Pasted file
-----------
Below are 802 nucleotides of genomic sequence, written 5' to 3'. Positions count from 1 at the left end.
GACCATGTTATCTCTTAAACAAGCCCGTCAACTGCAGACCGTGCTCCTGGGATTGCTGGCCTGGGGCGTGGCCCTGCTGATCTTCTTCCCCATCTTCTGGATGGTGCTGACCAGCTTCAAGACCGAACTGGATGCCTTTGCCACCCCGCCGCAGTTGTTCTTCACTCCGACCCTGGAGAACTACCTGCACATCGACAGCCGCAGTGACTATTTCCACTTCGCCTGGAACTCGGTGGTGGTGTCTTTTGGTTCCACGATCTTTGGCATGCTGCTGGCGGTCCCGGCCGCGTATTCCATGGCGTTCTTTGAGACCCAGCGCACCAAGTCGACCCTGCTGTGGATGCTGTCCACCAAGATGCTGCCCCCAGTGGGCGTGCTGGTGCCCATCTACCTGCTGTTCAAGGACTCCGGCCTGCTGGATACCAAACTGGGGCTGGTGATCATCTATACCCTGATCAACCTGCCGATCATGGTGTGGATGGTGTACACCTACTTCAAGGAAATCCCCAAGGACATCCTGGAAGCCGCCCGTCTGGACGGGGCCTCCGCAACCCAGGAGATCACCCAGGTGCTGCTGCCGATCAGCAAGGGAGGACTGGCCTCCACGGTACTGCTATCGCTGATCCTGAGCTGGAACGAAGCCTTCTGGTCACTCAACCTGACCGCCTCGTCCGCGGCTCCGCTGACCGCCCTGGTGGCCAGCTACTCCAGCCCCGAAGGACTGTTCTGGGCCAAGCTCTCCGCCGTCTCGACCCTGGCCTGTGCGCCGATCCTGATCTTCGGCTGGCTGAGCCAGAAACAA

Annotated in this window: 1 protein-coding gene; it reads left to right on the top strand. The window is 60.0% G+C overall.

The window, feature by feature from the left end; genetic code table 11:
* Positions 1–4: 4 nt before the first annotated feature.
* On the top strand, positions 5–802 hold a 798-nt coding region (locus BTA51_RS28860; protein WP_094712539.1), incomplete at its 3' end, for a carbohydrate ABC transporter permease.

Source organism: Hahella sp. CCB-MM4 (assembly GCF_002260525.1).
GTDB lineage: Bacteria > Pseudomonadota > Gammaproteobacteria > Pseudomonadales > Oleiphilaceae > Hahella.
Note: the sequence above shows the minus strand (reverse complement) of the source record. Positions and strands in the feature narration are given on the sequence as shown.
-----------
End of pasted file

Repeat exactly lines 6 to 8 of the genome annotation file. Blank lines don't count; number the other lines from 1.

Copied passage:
* On the top strand, positions 5–802 hold a 798-nt coding region (locus BTA51_RS28860; protein WP_094712539.1), incomplete at its 3' end, for a carbohydrate ABC transporter permease.

Source organism: Hahella sp. CCB-MM4 (assembly GCF_002260525.1).
GTDB lineage: Bacteria > Pseudomonadota > Gammaproteobacteria > Pseudomonadales > Oleiphilaceae > Hahella.